Defensive line: As we have grown to expect, the line had another solid performance. While junior tackle C.J. Mosley, perhaps the unit's most impressive player this season, had a quiet evening and finished with just one tackles, other players stepped up. Fellow tackle senior Atiyyah Ellison recorded five tackles, including one for a loss, while sophomore Xzavie Jackson had perhaps his best game of the season, finishing with five tackles. The second team might have had a better performance: sophomore end Brian Smith dominated the line of scrimmage, finishing with three sacks and a forced fumble. Freshman end Lorenzo Williams also managed three tackles, including one for a loss. Grade: A-
Linebackers: A typically impressive performance from senior James Kinney, who led the team with six tackles and chipped in two fumble recoveries. Sophomore Marcus Bacon kept his starting job after sophomore David Richard returned; Bacon fared well, recording three tackles and a sack compared to one tackle for Richard. As usual, senior Henry Sweat saw a lot of time, recording three tackles. Sophomore Dedrick Harrington had another quiet game, recording one assist. Grade: A-
Cornerbacks: Another interception from this group, as senior Shirdonya Mitchell intercepted Dane King on the game's third play. The pick gave the Tigers great field position, which they squandered by missing a 38-yard field goal. Junior Marcus King continues to be the team's best cover corner, finishing with two tackles and a pass breakup. Junior Calvin Washington's most notable play was running into the kicker on a missed field goal attempt, which is never a good thing. Still, the corners were instrumental in frustrating Dane King, who entered the game as one of the conference's better passers. Grade: B+
Safeties: Junior Jason Simpson made the game's biggest play, picking off a King pass near midfield and taking it inside the Baylor 10 for a 46-yard return. Simpson also contributed three tackles, including one for loss. Sophomore David Overstreet continues to see a lot of playing time, allowing Simpson to come into the box and blitz. Overstreet finished with two tackles, while senior Nino Williams contributed a pass breakup. Grade: A-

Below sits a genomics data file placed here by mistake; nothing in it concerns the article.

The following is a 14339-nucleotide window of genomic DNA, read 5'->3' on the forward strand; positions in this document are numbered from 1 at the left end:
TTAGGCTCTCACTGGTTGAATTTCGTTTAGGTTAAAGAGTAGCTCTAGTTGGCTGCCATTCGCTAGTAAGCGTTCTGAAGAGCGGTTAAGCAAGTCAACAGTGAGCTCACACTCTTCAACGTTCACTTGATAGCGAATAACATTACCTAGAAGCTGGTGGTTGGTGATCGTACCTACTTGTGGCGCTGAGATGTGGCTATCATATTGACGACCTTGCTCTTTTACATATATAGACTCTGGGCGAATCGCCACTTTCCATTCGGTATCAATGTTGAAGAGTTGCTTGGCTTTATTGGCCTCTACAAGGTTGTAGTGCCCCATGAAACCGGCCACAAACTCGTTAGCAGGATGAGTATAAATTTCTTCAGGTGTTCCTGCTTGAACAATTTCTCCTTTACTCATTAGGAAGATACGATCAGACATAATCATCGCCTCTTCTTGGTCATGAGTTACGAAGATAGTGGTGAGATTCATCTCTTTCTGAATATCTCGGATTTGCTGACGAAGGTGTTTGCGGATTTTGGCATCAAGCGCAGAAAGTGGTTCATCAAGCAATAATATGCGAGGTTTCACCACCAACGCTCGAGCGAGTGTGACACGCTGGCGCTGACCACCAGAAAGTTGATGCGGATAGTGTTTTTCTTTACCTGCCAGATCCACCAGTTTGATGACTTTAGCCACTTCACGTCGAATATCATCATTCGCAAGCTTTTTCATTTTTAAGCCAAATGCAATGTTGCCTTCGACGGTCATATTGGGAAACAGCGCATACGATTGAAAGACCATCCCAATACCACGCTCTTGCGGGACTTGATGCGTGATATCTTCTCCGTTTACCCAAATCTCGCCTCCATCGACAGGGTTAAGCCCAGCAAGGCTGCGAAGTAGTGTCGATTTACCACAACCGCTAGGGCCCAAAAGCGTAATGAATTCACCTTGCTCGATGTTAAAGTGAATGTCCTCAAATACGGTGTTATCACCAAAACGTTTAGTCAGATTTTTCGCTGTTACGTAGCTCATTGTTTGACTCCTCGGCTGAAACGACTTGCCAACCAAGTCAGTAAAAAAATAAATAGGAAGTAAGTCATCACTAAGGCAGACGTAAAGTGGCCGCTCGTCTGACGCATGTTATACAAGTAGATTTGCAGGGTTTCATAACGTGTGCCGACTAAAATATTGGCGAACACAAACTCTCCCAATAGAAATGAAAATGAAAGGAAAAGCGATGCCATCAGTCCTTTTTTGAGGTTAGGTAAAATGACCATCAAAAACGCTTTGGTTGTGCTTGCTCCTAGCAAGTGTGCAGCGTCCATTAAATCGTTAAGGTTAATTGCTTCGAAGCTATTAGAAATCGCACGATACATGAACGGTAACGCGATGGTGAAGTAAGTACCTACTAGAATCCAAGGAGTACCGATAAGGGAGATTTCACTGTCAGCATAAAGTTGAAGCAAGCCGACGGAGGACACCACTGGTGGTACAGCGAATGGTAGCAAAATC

Special teams: Overall grade B-
Placekicking: Junior Joe Tantarelli picked himself off the canvas with a strong evening, making three of the four field goals he attempted. (He barely missed the other one, hooking it just to the left.) Tantarelli still look inaccurate from distance, missing from 38 yards before converting from 22, 20 and 31. The coaching staff also showed a lack of trust in him, attempting to convert fourth downs from the Baylor 23 and 31 on one second-quarter drive. How the staff deals with Tantarelli from here should be interesting, especially in games that could be decided by a field goal or two. Grade: B
Punting: Sophomore Matt Hoenes was serviceable, given the opposition. He punted seven times, which is four or five more times than the coaching staff would have liked, and averaged 32.4 yards. Missouri will need more from Hoenes in the future, especially in pressure situations. Grade: B-
Long snapper and holder: Still no problems. Every snap from senior Zach Strom and hold by Brad Smith has been true. Grade: A
Returners: The Tigers only returned one kick, but it was a good one. Freshman Alex Woodley had the best return of his brief career, bringing it from the goal line to the Missouri 31 to open the second half drive that would put the Tigers comfortably ahead. Omboga had another slow day returning punts, garnering 15 yards on three returns. Ironically, Omboga's long return of the day (16 yards) topped his total for the evening. He was also hurt by a block in the back call that cut down a nice return. Grade: B
Coverage teams: Struggles from this unit, as Baylor's Willie Andrews ran all over the place. Sophomore Adam Crossett put a few kicks into the end zone for touchbacks, but Andrews still managed to return four kicks for 120 yards, including a high of 38. He also returned two punts for 19 yards. The Tigers squibbed a kick in the third quarter to keep the ball away from Andrews. Grade: C-
It wasn't overwhelming by any means, but a win is a win, especially on the road. The Tigers had not pieced together a conference road win since November of 2002, and while Baylor barely counts as a Big 12 team, the win is still important. It took greater significance after Nebraska, Kansas State and Colorado, Missouri's main competition for the North division title, all lost earlier Saturday.
While nothing Missouri did offensively was impressive, the Tiger defense continues to surprise. Coming into the season, suggesting the Missouri defense would win more games than the offense would have been laughable, but that's the case to this point. While it has not faced an imposing offense yet, the Tiger defense shows an ability to make plays all over the field. It will need to keep its intensity high to give the Tigers a chance to beat a frustrated Texas team next weekend.